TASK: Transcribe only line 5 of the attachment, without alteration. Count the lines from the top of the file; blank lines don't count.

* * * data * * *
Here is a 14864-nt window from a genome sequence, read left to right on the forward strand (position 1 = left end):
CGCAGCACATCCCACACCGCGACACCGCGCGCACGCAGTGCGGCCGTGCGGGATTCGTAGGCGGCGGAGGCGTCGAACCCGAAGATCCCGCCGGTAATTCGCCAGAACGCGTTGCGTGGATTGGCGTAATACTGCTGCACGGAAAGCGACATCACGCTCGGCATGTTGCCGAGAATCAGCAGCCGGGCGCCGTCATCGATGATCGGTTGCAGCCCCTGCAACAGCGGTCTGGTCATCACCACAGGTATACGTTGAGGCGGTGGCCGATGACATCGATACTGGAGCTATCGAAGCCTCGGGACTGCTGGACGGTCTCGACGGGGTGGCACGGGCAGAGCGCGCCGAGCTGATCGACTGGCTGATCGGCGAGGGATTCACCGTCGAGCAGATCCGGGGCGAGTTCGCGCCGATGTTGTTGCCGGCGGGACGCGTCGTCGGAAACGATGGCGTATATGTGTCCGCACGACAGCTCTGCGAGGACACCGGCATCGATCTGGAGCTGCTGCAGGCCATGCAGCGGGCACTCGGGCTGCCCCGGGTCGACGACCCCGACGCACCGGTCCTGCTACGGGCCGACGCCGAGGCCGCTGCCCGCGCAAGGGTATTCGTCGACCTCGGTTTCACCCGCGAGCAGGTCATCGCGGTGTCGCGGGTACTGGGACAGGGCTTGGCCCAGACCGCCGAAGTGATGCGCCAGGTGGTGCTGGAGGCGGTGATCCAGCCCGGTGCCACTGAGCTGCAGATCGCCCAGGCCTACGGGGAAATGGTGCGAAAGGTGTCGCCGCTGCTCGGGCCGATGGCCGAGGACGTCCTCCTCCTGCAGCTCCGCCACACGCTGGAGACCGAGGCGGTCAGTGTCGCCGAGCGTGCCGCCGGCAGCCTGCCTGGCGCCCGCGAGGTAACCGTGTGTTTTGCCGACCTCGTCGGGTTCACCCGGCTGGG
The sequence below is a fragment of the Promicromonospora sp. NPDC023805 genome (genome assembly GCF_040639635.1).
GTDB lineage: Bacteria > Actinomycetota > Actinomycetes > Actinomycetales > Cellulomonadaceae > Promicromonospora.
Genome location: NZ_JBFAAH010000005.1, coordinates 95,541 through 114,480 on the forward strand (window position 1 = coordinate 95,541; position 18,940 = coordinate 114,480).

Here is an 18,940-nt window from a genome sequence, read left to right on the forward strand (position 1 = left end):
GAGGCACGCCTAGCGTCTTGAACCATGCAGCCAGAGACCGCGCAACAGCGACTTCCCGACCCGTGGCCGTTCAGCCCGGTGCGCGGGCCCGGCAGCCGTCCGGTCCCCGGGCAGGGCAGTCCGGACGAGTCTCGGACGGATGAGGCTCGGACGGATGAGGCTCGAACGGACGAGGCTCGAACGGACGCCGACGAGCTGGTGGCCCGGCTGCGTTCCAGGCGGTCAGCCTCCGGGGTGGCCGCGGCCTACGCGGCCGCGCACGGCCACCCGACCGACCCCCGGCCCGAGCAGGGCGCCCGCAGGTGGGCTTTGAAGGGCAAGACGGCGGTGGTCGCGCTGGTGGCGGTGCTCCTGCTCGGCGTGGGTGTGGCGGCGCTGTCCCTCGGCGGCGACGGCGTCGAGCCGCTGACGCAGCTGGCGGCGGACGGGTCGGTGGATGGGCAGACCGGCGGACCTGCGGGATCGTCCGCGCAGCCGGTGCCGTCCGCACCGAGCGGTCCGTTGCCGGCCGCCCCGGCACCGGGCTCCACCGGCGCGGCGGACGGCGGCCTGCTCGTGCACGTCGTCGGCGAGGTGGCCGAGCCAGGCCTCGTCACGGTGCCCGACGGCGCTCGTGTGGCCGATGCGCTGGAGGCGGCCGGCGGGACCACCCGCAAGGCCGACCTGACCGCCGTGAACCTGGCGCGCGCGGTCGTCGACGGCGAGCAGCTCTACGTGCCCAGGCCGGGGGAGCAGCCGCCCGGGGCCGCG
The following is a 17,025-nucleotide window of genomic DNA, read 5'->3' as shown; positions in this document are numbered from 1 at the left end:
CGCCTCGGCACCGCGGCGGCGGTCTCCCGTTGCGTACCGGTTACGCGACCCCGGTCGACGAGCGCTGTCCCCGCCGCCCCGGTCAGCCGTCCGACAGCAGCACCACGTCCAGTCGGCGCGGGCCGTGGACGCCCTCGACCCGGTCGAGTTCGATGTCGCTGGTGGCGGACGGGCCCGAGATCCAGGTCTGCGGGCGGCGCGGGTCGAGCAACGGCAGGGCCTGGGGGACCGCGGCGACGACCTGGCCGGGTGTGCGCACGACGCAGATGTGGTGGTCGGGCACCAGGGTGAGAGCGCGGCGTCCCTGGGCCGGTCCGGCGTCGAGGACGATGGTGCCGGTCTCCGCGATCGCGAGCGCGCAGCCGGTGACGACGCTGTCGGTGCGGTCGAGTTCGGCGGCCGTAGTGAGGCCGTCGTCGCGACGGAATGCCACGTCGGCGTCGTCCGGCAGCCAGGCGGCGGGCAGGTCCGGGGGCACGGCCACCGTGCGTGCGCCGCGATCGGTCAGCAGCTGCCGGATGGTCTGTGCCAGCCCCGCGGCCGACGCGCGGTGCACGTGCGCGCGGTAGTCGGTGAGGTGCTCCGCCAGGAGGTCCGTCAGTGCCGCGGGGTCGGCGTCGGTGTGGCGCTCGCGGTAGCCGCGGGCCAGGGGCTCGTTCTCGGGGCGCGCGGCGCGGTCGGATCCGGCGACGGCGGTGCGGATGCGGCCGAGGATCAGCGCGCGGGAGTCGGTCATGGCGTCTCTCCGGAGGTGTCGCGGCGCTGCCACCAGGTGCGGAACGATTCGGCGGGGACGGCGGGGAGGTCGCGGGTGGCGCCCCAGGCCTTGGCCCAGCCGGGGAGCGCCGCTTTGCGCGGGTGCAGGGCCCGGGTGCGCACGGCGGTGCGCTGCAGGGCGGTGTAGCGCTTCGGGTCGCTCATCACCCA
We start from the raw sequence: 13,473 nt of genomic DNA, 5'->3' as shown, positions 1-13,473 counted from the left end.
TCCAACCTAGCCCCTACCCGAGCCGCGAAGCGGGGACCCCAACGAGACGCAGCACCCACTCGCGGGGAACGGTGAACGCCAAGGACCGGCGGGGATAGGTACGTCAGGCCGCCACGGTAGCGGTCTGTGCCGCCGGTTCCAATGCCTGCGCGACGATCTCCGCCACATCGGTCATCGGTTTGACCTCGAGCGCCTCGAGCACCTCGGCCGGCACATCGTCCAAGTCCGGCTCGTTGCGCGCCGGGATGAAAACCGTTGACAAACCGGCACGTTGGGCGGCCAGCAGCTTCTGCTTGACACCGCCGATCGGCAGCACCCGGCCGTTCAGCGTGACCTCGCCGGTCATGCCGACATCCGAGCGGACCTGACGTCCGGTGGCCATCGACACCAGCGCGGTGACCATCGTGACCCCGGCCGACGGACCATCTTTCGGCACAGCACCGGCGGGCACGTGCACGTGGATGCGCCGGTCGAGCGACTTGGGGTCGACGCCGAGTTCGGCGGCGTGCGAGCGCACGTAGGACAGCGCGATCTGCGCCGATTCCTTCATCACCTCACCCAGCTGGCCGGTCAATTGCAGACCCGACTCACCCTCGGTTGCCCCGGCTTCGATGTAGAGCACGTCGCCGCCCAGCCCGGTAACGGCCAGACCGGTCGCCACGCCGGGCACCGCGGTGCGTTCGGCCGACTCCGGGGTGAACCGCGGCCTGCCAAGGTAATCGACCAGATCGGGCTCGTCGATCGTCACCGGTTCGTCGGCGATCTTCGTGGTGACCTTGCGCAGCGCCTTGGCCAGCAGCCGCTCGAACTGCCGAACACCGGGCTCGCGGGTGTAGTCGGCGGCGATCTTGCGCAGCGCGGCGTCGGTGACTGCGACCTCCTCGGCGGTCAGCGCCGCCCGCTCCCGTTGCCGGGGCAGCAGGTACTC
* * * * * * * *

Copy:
Genome location: NZ_JBFAAH010000005.1, coordinates 95,541 through 114,480 on the forward strand (window position 1 = coordinate 95,541; position 18,940 = coordinate 114,480).